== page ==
Gould Street
We strive to produce research that supports the health of all people and demonstrates the individual and collective benefits of creating access to those who may face obstacles to the care they need and deserve.

Today’s cities face a complex range of public health challenges, mental health issues, environmental challenges and social justice and equity issues. The stigma of HIV/Aids remains real. Canadians of Asian descent face new challenges of discrimination and mental health.  Black Canadians face ongoing systemic challenges and have borne a disproportionate burden of the pandemic. Millions of households across the country still lack access to healthy meals.

Researchers in a diverse range of disciplines within Ryerson’s Faculty of Community Services (FCS) are studying these and many other issues that impact the health of our cities.

Empathy in numbersBreaking barriers to mental health care for Black CanadiansThe power of foodWorking to end obstetric violenceWatch video
two Black men smiling at each other
Our research brings understanding, hope and resilience to health care workers and underserved communities.

Empathy in numbers

Josephine Pui-Hing Wong, Research Chair in Urban Health at the Daphne Cockwell School of Nursing, knows the power of bringing marginalized communities together to combat stigma and discriminations that produce health disparities.

Wong and a team of 30 researchers and collaborators are in the process of wrapping up their 5-year program of research, weSpeak, in which they applied a social-ecological gender-based approach to examine the structural determinants of HIV vulnerability among heterosexual Black men in London, Ottawa, Toronto and Windsor. 

“Like other men in Canada, Black men are expected to fulfill their masculine role as providers and protectors of their family,” she explains. “However, systemic anti-Black racism undermines their aspiration and access to achieving these roles and expectations.” She adds that Black men’s HIV vulnerability is intertwined with their social vulnerability produced through social, economic and symbolic marginalization.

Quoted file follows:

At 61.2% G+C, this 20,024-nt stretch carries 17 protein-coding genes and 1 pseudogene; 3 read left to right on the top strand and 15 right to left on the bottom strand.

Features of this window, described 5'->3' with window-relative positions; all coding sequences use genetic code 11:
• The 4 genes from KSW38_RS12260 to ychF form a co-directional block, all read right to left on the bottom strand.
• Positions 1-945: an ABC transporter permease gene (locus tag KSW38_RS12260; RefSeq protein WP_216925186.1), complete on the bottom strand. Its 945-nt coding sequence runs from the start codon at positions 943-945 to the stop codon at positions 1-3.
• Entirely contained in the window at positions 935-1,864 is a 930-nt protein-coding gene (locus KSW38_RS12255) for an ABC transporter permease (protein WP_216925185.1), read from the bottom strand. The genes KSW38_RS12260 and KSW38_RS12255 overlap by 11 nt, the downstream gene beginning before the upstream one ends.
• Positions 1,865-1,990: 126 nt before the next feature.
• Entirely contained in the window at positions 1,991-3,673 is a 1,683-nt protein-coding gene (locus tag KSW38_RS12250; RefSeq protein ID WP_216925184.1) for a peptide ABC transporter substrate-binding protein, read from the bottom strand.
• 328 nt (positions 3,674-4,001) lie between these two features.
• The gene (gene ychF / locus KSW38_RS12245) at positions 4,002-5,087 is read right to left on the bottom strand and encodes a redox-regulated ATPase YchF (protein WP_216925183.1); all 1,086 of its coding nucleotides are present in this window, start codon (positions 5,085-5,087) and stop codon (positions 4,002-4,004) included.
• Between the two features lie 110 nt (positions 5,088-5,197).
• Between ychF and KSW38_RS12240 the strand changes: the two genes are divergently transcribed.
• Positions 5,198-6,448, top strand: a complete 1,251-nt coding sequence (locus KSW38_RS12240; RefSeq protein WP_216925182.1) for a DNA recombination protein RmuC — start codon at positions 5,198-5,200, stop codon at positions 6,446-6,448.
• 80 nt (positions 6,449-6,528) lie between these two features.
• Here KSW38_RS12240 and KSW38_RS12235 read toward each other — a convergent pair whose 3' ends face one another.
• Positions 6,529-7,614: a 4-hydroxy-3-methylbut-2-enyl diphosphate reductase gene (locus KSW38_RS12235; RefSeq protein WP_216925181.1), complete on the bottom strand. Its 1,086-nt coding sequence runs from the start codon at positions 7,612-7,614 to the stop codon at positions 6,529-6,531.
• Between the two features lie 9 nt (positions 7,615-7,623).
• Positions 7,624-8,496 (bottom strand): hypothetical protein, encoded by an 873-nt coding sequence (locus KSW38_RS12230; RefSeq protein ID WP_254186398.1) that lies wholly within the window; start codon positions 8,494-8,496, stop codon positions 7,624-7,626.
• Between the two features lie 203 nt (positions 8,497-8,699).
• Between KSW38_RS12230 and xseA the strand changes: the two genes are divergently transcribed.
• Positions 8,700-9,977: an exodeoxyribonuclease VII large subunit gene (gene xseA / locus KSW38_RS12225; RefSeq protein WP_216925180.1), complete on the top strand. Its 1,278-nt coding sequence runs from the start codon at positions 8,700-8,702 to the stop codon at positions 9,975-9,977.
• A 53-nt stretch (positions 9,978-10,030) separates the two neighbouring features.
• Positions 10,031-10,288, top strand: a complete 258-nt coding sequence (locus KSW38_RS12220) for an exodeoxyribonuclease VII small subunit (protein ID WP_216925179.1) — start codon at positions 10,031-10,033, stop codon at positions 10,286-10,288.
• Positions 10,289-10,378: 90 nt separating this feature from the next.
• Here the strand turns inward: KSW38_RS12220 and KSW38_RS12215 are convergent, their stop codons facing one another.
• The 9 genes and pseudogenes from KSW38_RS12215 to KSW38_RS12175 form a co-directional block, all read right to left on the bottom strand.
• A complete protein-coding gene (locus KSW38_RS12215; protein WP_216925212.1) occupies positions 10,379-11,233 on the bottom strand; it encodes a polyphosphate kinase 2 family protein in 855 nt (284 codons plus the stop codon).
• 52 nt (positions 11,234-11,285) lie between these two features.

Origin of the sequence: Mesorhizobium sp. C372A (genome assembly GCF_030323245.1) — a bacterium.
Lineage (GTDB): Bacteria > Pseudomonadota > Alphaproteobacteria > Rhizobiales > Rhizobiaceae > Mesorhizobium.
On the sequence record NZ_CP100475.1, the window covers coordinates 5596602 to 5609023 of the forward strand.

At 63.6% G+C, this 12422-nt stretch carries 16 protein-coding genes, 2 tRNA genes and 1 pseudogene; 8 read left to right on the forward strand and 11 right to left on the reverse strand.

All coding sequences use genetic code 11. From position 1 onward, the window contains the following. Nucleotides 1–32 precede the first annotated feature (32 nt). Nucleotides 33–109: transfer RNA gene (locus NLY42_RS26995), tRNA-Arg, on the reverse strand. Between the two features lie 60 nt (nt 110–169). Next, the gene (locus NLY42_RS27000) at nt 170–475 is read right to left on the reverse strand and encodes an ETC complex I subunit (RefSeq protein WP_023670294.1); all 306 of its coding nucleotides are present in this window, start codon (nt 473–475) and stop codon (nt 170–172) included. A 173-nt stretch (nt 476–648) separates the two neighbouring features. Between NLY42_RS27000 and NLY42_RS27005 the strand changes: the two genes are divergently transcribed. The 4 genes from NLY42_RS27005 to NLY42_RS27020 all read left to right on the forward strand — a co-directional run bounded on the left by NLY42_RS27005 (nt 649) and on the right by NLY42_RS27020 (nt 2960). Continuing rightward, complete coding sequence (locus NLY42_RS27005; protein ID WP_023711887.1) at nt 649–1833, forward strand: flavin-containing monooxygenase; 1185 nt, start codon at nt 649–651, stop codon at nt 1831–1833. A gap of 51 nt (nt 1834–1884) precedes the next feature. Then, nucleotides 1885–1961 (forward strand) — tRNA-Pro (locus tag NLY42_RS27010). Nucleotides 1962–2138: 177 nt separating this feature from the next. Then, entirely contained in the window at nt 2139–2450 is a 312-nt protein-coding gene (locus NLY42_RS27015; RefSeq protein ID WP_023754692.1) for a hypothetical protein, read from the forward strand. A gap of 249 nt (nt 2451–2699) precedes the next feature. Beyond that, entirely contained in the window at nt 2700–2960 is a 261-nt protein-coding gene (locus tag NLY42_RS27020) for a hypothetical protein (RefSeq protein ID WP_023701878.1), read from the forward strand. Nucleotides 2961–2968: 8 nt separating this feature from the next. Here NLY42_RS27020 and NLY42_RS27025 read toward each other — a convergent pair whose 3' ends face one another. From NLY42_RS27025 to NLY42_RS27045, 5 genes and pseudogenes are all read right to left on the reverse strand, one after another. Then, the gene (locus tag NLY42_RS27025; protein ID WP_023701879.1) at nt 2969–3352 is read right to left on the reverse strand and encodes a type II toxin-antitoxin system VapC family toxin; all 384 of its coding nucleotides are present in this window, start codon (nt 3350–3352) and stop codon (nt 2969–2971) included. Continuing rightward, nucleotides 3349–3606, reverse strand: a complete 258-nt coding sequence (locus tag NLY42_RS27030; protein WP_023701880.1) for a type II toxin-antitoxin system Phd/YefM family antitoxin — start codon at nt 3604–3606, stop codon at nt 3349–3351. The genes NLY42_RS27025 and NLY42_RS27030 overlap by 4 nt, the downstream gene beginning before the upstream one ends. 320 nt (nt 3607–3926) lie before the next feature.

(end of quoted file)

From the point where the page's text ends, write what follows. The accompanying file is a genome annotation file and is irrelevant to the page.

Last February, before the WHO declared the COVID-19 pandemic, Wong and her team reflected on the lessons learned during SARS and predicted the resurgence of mental health distress and racism. She led a multidisciplinary team to carry out Project PROTECH, funded by the New Frontier in Research Funds (NFRF-SSHRC), to address mental health distress among health care providers and racism against Chinese and Asian Canadians.

“Our team worked non-stop and built a culturally inclusive and holistic resources hub,” she shared. “There are strategies on keeping well physically and mentally, and resources to connect to community action against COVID-19 racism.”

Project PROTECH also includes an online six-week training called PACER: Pandemic Acceptance and Commitment to Empowerment Response. “PACER is built on our previous work on reducing stigma and promoting resilience. Of course, the big challenge was turning our in-person training model into online experiential learning modules. And we did it!” 

To date, over 200 health care providers and community members affected by the pandemic have completed PACER, and over 20 graduates have been trained and mentored to become co-facilitators. Collective empowerment through capacity building is a fundamental strategy to mitigate the negative psychosocial impact, especially during a long pandemic.

[Project PROTECH has] strategies on keeping well physically and mentally, and resources to connect to community action against COVID-19 racism.
Josephine Pui-Hing WongResearch Chair in Urban Health, Daphne Cockwell School of Nursing
a Black woman leading a group meeting
Black Canadians face challenges of both over-policing and barriers to accessing quality mental health care. Our research aims to shed light on, and offer solutions to, this inequity.

Breaking barriers to mental health care for Black Canadians

In the 2018 federal budget, $19 million was allocated (over three years) for Black mental health initiatives. The 2019 federal budget allocated $25 million (over five years) for Black Mental health initiatives, for a combined $11 million per year. In Black Life: Post-BLM and the Struggle for Freedom, professor Idil Abdillahi and co-author Rinaldo Walcott contrast that amount with the more than $1 billion spent annually on policing in Toronto. 

When considering that Black residents are 20 percent more likely than non-Black residents to be fatally shot by a Toronto police officer, despite comprising only 8 percent of the city’s population, the contrast grows increasingly worrisome. “My work broadly concerns thinking about Black people in the context of mental health and anti-Black sanism,” says Abdillahi, “looking at socio-political systems and structures that seek to create a kind of maddening life for Black people in Canada, by virtue of disproportionately not responding or poorly responding to Black people, which creates conditions that make life unliveable.”